small bits of coffee bean would tend to darken very quickly without 
much opportunity to develop flavor.
When it comes to cooking (and coffee roasting is a sort of cooking), 
size matters. The flavors developed by sauteing an intact clove of 
garlic, a smashed clove, and minced garlic all differ. I suspect the 
same would hold true for coffee beans.
If you decide to try it, the main challenge (IMHO) will be to retard 
the heat so as to allow the flavors to develop so you don't end up 
with a tepid brown vegetable. You could try the technique commonly 
used to roast Sichuan peppercorns or similar spices -- toss the 
ground coffee in a hot, well-seasoned steel skillet. This would let 
you control the heat and thus the speed of the roast.
Then I suspect that staling would begin at once, so you should 
probably brew and drink as soon as you finish roasting.
Can you explain why you want to do this? Coffee roasting has been 
going on for centuries. There must have been experiments with 
technique, but the consensus today is to roast whole beans. It's not 
that the members of this list are a bunch of unimaginative or lazy 
coffee roasters...  or, if they are, this isn't evidence of it! 
Do hope you'll report back, tell us what you discover.
Kathleen
<Snip>
--
homeroast mailing listhttp://lists.sweetmarias.com/mailman/listinfo/homeroast

8) From: Mike McGinness
This is a multi-part message in MIME format.
<Snip>
I wasn't going to get into this thread but changed my mind after you =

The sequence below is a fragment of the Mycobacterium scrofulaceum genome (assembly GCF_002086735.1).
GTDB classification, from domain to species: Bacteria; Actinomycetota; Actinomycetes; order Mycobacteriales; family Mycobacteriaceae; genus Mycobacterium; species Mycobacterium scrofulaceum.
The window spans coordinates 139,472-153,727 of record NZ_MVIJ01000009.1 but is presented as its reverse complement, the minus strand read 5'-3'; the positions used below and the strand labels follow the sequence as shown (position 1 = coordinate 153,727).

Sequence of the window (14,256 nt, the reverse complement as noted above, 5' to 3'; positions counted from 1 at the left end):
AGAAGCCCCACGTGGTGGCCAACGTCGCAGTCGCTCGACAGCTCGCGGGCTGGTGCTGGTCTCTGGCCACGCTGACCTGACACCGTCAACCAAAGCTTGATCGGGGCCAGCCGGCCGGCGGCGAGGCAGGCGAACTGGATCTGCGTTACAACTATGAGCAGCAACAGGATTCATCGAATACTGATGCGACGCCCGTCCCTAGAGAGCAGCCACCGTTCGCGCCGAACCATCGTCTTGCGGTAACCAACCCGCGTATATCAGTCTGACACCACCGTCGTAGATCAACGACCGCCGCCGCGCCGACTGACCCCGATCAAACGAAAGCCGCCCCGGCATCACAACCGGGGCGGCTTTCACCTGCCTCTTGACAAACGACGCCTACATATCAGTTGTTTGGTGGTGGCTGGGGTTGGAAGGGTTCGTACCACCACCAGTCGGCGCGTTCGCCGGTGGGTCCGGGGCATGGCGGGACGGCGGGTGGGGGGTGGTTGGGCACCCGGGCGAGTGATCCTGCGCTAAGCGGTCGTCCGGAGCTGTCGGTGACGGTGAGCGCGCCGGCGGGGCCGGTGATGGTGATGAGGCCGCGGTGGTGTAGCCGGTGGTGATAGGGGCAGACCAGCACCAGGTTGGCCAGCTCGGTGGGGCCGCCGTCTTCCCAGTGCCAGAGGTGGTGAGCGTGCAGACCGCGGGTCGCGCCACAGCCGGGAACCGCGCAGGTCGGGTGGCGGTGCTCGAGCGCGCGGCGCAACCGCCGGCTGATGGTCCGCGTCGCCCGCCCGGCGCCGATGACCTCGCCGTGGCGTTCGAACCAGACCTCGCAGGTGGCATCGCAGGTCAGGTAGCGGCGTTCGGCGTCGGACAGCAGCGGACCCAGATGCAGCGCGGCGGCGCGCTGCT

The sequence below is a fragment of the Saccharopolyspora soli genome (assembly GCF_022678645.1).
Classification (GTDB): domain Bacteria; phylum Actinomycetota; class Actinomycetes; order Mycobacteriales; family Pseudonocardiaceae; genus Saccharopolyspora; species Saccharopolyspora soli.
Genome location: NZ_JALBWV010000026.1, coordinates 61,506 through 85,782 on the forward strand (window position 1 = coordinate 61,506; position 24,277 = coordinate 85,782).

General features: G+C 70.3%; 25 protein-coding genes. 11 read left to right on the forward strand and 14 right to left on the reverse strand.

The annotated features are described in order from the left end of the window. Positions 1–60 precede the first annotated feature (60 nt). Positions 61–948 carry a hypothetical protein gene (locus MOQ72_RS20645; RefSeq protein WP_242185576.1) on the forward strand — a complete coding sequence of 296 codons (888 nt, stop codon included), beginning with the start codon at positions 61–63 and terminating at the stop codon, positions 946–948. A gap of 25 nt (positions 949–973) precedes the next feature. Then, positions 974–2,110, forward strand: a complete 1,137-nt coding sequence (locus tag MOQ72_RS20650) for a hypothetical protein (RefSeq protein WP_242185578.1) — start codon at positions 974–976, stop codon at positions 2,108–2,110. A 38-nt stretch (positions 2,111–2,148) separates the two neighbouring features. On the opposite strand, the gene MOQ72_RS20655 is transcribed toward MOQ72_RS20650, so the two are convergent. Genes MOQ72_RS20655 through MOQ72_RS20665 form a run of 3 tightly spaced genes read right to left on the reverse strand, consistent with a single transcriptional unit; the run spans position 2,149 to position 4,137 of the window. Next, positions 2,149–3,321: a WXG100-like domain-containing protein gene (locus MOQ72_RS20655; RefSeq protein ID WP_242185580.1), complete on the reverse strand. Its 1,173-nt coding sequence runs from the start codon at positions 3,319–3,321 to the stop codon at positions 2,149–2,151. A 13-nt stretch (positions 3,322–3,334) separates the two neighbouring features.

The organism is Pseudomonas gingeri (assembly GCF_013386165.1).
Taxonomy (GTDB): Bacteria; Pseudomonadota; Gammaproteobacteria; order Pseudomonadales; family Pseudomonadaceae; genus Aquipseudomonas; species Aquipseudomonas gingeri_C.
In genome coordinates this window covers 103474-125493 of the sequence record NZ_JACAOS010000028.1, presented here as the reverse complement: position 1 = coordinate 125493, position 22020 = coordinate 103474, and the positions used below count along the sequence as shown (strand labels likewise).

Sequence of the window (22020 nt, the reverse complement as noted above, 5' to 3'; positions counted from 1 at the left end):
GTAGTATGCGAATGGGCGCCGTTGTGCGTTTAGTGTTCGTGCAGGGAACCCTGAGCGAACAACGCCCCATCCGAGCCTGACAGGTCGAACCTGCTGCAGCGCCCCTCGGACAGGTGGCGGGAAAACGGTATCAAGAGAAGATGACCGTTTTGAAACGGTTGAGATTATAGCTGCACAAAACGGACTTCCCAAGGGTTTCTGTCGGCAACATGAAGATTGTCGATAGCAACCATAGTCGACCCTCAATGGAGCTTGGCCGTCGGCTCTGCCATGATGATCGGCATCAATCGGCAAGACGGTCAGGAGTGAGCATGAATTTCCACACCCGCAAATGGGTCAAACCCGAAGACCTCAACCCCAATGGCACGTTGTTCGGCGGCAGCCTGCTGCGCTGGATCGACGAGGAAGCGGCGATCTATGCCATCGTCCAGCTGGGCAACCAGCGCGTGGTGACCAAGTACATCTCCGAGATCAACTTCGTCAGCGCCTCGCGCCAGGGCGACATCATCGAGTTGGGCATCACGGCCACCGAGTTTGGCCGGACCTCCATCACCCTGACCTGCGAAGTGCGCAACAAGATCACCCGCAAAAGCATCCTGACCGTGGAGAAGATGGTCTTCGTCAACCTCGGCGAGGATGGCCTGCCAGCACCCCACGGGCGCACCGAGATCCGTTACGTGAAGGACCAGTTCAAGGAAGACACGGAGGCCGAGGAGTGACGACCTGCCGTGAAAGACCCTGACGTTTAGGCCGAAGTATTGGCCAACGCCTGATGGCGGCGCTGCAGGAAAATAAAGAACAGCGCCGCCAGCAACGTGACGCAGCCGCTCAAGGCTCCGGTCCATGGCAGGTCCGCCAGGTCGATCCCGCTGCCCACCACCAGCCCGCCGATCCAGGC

started it again.
ANSWER: Green coffee "can" be ground and then roasted. With what =
resulting quality is the first question.
My 2nd Question: Why? What would be the purpose or goal? I learned a =
couple decades ago that grinding roasted whole bean coffee goes stale in =
hours, or even minutes. Some say ground coffee is "fresh" for as short =
as 15 minutes, I don't disagree.
There would also be the issue of removing the chaff or silver skin from =
all the green beans before grinding before roasting. "Peel" them one by =
one?
If pre-ground then roasted, then would be locked into that grind =
limiting brewing options.
<Snip>
in a non->dedicated coffee type of) that could handle this type of =
grinding without clogging, say >a Braun KSM-22 (those small ones that =
grind all kinds of moist seeds as well).  
I was taught many moons ago never to "assume". Most know what the first =
three letters of "assume" spell...
<Snip>
putting the >grounds in a fluid bed type of coffee roaster.  I thought =
that at least some of you >would have the common sense to realize I must =
mean using an oven or stovetop.  
<Snip>
well, so much 
I actually thought about trying grinding some greens with my whirlyblade =
spice grinder and microwaving it. Just for kicks. Thought better of it, =
back to what's the point. I still may just for entertainment value.